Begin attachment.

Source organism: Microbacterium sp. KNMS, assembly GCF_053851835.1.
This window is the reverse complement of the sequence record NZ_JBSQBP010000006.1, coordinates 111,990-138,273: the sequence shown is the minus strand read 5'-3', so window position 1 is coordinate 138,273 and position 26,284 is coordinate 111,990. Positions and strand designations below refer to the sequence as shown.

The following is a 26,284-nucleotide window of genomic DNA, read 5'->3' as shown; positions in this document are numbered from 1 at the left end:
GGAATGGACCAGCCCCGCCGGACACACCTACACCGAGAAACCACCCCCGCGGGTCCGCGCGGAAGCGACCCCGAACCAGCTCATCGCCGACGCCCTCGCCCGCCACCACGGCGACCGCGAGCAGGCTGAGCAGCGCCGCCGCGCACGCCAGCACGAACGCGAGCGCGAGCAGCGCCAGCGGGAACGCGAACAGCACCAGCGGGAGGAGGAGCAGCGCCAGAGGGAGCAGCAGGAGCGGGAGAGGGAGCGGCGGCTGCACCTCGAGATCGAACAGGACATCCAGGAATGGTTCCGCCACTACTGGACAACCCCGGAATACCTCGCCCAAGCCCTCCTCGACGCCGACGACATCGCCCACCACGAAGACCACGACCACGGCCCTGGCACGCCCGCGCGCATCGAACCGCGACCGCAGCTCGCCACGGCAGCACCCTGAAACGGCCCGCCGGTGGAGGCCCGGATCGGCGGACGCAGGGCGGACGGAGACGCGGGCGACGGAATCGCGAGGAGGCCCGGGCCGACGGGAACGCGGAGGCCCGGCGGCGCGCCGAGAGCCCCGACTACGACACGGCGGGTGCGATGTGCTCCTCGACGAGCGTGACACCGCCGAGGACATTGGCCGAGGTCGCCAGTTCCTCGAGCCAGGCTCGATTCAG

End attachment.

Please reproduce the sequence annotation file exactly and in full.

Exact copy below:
Source organism: Microbacterium sp. KNMS, assembly GCF_053851835.1.
This window is the reverse complement of the sequence record NZ_JBSQBP010000006.1, coordinates 111,990-138,273: the sequence shown is the minus strand read 5'-3', so window position 1 is coordinate 138,273 and position 26,284 is coordinate 111,990. Positions and strand designations below refer to the sequence as shown.

The following is a 26,284-nucleotide window of genomic DNA, read 5'->3' as shown; positions in this document are numbered from 1 at the left end:
GGAATGGACCAGCCCCGCCGGACACACCTACACCGAGAAACCACCCCCGCGGGTCCGCGCGGAAGCGACCCCGAACCAGCTCATCGCCGACGCCCTCGCCCGCCACCACGGCGACCGCGAGCAGGCTGAGCAGCGCCGCCGCGCACGCCAGCACGAACGCGAGCGCGAGCAGCGCCAGCGGGAACGCGAACAGCACCAGCGGGAGGAGGAGCAGCGCCAGAGGGAGCAGCAGGAGCGGGAGAGGGAGCGGCGGCTGCACCTCGAGATCGAACAGGACATCCAGGAATGGTTCCGCCACTACTGGACAACCCCGGAATACCTCGCCCAAGCCCTCCTCGACGCCGACGACATCGCCCACCACGAAGACCACGACCACGGCCCTGGCACGCCCGCGCGCATCGAACCGCGACCGCAGCTCGCCACGGCAGCACCCTGAAACGGCCCGCCGGTGGAGGCCCGGATCGGCGGACGCAGGGCGGACGGAGACGCGGGCGACGGAATCGCGAGGAGGCCCGGGCCGACGGGAACGCGGAGGCCCGGCGGCGCGCCGAGAGCCCCGACTACGACACGGCGGGTGCGATGTGCTCCTCGACGAGCGTGACACCGCCGAGGACATTGGCCGAGGTCGCCAGTTCCTCGAGCCAGGCTCGATTCAG